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November 2012

The wreckage and the way out


I tried hard not to write this post. I finished Papo & Yo three weeks ago, and each day since, I promised myself I would sit down and write about it. But each day I found a new way to dodge the job. Too busy. Couldn’t find the words. Moved on to other games. Who cares what I think anyway? Always a reason to avoid facing the empty page and the memories.

For five years I’ve written about all sorts of games here. Papo & Yo is the first to incapacitate me; to make me feel awkward and inadequate to the task. Papo & Yo brought me face-to-face with painful truths I've never addressed. It resurrected pieces of my childhood long buried in the dirt. It took me where I've never wanted to go. Back to my father, and that fearful time, and all the wreckage.

Papo & Yo opens with a boy alone in the dark, cowering in the corner of his room as a growling monster paces outside his door. Trapped and petrified, the boy hugs his favorite toy, hoping the danger will pass. Suddenly a mysterious glyph appears on the wall: a magical escape portal summoned, we soon learn, by his imagination. He gathers his courage, rises, and walks toward it. Nearly everything we need to know about this boy is conveyed in these few vivid moments.

Papo & Yo is not a sentimental game. Instead of gently liberating him from the monster, the portal forcibly ejects the boy, tossing him head over heels onto the stone pavement where he lands in a heap. A young girl beckons him through a mysterious door that disappears when he draws near it, and she revels in confounding him. The monster reappears, burning with rage to chase and assault him. Soon a white chalk line will inexorably draw him to revisit violent images from his past. Death, abuse, and reckless violence unfold, and Quico is powerless to dispel them. He must learn to adapt. Accept. And let go.

Papo & Yo is a “puzzle-platformer” like Vertigo is a “suspense-thriller.” Its genre trappings frame far more important elements that convey the game’s nature and ambitions. When Quico rearranges the favela, bending buildings like vinyl tubing, it’s possible to see this reconstruction as absurdly easy puzzle-solving.

But doing so presumes “gameplay” cannot be abstracted in the ways we routinely abstract other design elements. In other words, instead of assuming Papo & Yo’s puzzles were designed by hopelessly incompetent puzzle-makers, why not consider the possibility that their simplicity communicates something essential about the story this game wants to tell?

Papo & Yo is about a boy who makes a magical playground out of a place many would consider a hellhole. Quico’s challenge isn’t solving puzzles. There is nothing puzzling about his existence. Quico is painfully well acquainted with his dire existence. His challenge is to survive and overcome a sinister reality. Activating gears and rearranging buildings are simple means to evocative ends. Quico runs and climbs and imagines he can fly because that’s what a 10-year-old boy does. He uses his superpowers to transform the world around him, and the game situates these actions - all metaphorical - at its core.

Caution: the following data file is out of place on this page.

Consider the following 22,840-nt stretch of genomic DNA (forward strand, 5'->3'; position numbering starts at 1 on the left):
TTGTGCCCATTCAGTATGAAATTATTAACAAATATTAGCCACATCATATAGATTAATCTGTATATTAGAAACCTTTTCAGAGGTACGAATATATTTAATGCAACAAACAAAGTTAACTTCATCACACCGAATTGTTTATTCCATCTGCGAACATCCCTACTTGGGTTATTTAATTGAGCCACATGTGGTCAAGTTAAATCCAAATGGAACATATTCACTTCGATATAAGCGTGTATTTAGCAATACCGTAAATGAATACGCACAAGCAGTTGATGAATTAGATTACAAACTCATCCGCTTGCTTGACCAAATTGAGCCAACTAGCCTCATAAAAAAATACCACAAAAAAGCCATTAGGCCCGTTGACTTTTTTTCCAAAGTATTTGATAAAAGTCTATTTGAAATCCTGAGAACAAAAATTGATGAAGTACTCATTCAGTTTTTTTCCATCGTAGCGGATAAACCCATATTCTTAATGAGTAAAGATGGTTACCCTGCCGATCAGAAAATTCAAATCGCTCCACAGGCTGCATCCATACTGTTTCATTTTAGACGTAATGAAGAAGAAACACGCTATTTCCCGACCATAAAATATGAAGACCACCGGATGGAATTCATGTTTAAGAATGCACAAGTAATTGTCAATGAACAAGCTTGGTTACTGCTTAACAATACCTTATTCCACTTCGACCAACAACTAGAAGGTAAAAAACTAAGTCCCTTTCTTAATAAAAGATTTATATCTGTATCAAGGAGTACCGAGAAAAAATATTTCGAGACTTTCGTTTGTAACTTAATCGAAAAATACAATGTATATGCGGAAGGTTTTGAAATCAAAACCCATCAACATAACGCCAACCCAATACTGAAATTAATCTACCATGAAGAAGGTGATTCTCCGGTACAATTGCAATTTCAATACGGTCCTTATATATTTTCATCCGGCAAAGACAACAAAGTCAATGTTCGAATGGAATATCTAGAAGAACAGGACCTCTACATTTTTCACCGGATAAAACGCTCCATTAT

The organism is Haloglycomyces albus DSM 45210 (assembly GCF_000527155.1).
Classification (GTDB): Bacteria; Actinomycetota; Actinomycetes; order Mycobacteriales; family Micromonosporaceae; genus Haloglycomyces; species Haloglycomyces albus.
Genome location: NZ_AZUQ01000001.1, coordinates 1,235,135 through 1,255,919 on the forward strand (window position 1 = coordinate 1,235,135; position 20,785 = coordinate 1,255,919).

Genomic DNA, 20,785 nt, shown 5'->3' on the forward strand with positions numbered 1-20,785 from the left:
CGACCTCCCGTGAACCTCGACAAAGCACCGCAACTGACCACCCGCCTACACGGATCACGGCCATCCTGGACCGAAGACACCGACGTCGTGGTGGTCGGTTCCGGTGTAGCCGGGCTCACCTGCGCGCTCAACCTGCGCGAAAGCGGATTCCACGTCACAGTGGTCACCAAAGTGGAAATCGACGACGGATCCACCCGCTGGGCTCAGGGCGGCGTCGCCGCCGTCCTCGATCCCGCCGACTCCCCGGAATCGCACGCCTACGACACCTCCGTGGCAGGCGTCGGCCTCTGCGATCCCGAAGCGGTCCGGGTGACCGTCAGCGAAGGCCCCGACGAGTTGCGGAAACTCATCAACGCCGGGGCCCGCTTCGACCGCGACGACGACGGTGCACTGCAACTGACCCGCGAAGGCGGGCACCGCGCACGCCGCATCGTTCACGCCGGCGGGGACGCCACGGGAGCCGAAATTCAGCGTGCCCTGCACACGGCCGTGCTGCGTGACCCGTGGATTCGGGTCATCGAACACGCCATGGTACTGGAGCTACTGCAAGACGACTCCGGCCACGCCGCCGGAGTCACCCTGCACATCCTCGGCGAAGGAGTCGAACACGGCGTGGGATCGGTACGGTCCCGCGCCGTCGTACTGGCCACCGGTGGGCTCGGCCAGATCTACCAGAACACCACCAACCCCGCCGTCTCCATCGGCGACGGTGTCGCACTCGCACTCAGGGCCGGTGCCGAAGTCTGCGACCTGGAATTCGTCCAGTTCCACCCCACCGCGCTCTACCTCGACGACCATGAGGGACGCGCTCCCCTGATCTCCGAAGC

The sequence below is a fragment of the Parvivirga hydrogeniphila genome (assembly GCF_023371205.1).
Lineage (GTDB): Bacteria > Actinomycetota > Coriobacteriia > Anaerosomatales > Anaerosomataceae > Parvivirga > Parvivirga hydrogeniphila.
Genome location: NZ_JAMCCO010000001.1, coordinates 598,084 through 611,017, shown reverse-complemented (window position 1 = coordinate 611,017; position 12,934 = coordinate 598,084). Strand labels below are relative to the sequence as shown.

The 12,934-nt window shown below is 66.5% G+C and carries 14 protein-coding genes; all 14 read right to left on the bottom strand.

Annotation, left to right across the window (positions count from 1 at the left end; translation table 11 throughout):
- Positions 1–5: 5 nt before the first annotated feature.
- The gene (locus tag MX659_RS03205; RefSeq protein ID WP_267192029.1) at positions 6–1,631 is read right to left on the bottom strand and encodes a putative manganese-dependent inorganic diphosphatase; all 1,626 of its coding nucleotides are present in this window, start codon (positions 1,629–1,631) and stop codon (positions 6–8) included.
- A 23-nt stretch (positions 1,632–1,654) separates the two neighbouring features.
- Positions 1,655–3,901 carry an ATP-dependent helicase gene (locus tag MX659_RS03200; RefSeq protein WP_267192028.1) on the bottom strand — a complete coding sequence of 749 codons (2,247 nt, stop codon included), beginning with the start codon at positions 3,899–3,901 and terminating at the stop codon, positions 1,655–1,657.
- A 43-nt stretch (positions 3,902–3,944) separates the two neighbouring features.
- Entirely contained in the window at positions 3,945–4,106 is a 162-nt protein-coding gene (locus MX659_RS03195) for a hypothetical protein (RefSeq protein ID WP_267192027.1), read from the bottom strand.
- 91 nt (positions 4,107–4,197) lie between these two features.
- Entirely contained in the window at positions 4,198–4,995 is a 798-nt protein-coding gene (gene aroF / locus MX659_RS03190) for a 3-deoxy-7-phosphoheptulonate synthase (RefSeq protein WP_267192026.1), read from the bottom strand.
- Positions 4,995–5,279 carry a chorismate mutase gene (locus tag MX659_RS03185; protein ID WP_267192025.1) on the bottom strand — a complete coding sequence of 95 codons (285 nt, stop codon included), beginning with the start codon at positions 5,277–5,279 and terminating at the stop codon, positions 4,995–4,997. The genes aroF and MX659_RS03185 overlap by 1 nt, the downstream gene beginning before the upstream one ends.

When Quico locates a hard-to-reach a gear (a gear, of all things) and makes it turn, can we not see it as more than a puzzle piece, collectible, or Achievement? Can we afford a game designer the same opportunities we offer other artists? To repurpose language. To re-frame imagery. To render the commonplace poetic.

One major game site (which scored the game a 4 out of 10) complained the puzzles “are about process, not challenge, so there’s no sense of reward for what you accomplish.” I can only assume this writer has a very different notion of “process” and “reward” than me. In Papo & Yo, the process is the reward. After 30+ years of evolution, must we limit our appreciation of games to the utility of their feedback loops?

An abusive father leaves a trail of suffering and psychological debris in the minds of his children. My mother, my sister and I know this well. The only escape is forgiveness. I have never been able to find my way there.

Papo & Yo’s final twenty minutes offer a path to that liberation and beautifully illustrate its transformative power. For the first time in my life, with a controller in my hands, I lived in that free place, inhabiting a courageous Brazilian boy. If Papo & Yo missteps, it makes choosing that treacherous path look easy. But I’m grateful to Quico, my brother, for showing me his way. I hope someday to make it mine.